The Virtual Storm: An exploratory virtual environment of a supercell tornadic thunderstorm for meteorological education
Faidley, Galen (2006) The Virtual Storm: An exploratory virtual environment of a supercell tornadic thunderstorm for meteorological education. Masters thesis, Iowa State University.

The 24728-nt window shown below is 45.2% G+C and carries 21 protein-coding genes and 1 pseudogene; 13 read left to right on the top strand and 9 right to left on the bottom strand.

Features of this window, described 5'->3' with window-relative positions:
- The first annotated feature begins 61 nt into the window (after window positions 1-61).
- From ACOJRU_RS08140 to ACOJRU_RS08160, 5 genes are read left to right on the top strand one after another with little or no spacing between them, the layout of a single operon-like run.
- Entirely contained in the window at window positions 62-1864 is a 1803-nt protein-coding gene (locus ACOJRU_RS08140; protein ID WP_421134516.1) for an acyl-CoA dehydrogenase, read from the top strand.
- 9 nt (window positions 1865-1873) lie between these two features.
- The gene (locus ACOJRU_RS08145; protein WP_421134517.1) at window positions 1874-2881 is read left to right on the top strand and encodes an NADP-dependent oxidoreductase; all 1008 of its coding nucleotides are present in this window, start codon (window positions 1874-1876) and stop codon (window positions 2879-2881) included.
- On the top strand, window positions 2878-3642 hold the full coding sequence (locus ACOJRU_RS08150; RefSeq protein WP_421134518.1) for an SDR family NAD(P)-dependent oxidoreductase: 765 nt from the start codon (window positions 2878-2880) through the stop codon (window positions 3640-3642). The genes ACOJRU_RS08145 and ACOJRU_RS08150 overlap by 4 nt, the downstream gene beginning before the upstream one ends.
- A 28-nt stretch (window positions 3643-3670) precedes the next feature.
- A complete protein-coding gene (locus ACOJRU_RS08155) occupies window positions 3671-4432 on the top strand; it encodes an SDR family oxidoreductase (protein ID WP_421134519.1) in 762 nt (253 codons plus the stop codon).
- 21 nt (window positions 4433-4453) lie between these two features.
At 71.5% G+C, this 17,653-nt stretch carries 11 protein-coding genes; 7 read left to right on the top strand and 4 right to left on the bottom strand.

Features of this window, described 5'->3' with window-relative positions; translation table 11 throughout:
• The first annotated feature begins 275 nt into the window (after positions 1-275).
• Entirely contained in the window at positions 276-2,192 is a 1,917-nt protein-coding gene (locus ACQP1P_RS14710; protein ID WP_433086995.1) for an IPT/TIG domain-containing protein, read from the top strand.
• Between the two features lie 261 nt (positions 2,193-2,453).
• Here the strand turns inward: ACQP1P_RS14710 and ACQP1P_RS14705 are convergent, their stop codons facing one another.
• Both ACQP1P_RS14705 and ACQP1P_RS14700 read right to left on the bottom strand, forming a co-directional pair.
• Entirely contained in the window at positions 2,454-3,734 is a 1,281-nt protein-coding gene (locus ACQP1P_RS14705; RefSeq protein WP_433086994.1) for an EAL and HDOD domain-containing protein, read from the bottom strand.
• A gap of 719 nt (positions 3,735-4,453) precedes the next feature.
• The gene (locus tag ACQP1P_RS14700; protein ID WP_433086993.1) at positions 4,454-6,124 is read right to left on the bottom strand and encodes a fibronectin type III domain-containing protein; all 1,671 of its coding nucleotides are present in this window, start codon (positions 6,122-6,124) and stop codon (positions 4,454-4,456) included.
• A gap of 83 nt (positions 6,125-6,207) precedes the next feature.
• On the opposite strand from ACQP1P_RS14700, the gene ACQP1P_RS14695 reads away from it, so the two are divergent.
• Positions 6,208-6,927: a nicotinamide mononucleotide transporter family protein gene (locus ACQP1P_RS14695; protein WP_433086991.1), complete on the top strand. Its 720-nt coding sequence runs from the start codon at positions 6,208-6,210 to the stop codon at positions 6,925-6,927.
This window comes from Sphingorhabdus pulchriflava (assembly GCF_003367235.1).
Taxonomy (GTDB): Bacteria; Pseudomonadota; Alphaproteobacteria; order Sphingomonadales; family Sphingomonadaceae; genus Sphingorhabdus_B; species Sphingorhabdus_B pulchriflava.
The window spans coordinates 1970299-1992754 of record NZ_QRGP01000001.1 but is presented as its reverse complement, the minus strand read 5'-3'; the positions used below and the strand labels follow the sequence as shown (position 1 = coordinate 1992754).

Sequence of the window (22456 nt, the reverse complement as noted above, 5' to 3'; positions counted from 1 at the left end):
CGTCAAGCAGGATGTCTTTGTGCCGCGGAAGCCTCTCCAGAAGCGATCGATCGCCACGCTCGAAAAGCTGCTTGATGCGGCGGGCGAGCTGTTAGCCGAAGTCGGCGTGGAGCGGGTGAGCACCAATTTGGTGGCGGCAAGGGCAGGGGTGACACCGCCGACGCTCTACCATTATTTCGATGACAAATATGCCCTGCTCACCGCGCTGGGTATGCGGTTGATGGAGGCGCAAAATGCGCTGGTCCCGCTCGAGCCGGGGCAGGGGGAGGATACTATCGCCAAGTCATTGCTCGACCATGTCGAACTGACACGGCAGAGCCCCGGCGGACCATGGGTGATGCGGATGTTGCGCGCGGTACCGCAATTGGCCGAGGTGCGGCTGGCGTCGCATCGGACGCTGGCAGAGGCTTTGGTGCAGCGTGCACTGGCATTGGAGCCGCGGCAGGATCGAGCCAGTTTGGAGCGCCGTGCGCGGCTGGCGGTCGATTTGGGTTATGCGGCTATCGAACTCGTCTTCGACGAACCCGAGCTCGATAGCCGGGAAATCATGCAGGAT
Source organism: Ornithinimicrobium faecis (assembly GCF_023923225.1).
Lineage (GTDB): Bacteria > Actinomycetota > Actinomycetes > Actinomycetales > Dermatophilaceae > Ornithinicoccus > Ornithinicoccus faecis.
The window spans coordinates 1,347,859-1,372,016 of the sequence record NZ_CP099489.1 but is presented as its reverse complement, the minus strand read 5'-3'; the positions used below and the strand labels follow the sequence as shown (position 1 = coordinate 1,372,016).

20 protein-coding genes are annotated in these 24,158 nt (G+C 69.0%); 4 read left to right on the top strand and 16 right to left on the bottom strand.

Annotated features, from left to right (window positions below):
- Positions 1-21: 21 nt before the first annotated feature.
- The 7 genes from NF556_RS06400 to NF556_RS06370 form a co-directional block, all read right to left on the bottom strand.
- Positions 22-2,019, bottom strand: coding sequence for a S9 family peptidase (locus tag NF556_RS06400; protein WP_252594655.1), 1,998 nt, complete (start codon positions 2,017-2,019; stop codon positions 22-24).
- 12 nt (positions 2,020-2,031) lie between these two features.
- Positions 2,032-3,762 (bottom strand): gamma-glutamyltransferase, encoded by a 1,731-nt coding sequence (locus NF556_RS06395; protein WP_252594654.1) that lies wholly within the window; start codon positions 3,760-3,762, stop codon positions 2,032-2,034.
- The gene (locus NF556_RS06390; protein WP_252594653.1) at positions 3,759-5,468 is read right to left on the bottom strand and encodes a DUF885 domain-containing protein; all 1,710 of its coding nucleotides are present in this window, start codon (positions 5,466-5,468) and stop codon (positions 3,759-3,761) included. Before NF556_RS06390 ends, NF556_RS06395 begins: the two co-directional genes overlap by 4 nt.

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The Virtual Storm application demonstrates that it is possible to create a photo realistic hands-on exercise to teach about severe weather using virtual reality. The driving motivation behind the Virtual Storm is to provide students with a hands-on means to learning about severe weather. In the past, providing students with a hands-on experience with tornadic thunderstorms was difficult due to the complexity of the systems, the lack of predictability, and the danger associated with the storms. However, hands-on experiences are considered an important teaching method. The Virtual Storm addresses the lack of hands-on experience through the use of computer graphics and virtual reality technology. Formal user studies were used to determine the effectiveness of the Virtual Storm as a teaching tool. The user tests consisted of comparing the results from a quiz taken after using the virtual storm with the same quiz taken after a lecture on severe weather. The study results show there was no measurable benefit of using the Virtual Storm on the quiz scores. However, the user tests may not have captured the true value of the Virtual Storm since they focused on short-term retention, and the strengths of hands-on experience are generally thought to improve long-term retention rather than short-term recall. The level of engagement demonstrated by the participants suggests that the tool is still a useful compliment to the lecture.
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